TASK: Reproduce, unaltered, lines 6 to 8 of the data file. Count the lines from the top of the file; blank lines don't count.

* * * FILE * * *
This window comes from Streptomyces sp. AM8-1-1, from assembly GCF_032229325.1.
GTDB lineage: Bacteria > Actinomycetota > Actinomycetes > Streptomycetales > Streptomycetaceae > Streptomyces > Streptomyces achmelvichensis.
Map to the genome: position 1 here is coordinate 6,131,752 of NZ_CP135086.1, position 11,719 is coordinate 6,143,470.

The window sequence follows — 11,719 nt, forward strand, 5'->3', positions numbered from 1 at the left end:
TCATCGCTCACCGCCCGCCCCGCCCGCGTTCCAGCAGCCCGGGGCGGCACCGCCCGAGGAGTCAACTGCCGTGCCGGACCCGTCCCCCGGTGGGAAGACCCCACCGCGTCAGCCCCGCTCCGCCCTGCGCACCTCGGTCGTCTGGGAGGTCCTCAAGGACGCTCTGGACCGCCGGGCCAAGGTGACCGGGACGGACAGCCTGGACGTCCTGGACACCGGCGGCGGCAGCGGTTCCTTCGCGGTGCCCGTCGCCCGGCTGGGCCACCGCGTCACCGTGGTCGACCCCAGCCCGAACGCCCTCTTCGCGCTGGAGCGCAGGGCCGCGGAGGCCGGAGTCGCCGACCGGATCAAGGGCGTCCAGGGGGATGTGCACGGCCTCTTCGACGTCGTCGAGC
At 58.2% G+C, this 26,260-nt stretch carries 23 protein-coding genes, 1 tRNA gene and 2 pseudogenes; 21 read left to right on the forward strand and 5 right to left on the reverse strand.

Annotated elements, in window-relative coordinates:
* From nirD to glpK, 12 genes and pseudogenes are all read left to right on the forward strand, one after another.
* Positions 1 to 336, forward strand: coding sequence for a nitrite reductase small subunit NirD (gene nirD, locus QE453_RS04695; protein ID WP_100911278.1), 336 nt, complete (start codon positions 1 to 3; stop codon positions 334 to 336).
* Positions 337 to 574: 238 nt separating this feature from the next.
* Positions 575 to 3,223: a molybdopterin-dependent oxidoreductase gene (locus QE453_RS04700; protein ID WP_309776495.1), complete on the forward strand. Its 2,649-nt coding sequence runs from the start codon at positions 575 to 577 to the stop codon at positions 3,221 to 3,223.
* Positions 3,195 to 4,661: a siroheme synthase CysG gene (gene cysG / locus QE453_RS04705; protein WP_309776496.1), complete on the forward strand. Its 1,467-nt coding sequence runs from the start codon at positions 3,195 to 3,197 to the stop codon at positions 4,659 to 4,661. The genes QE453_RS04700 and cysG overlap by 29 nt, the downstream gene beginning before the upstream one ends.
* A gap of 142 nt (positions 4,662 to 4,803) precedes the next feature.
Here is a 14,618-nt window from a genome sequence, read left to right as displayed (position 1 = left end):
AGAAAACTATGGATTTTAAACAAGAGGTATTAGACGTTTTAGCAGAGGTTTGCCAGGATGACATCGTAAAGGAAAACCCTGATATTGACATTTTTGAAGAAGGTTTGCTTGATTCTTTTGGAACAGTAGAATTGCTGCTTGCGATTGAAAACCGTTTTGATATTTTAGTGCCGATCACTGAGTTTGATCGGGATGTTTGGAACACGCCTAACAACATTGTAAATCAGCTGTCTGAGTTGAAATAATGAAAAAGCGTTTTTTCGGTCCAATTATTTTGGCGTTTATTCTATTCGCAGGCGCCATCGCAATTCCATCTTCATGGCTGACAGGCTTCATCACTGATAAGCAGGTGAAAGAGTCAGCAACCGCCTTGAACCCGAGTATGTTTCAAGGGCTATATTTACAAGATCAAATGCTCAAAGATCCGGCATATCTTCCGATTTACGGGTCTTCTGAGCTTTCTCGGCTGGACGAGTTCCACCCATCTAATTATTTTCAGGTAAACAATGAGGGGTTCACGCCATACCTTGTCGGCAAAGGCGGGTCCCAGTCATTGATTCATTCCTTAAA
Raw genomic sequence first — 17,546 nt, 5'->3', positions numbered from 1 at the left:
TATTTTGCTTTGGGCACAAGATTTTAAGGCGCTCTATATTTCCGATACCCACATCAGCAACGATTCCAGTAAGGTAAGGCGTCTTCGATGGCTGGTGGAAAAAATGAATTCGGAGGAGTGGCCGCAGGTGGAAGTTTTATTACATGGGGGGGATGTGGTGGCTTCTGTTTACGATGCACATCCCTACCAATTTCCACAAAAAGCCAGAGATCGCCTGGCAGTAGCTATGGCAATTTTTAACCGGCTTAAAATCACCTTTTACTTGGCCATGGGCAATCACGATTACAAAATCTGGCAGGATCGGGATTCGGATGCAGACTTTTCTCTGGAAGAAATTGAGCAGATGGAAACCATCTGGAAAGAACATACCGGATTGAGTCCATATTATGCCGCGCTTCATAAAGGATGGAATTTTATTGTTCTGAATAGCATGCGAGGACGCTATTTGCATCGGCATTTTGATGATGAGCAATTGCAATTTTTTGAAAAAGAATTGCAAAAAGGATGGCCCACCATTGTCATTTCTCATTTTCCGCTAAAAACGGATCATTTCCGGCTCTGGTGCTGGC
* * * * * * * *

At 58.2% G+C, this 26,260-nt stretch carries 23 protein-coding genes, 1 tRNA gene and 2 pseudogenes; 21 read left to right on the forward strand and 5 right to left on the reverse strand.

Annotated elements, in window-relative coordinates:
* From nirD to glpK, 12 genes and pseudogenes are all read left to right on the forward strand, one after another.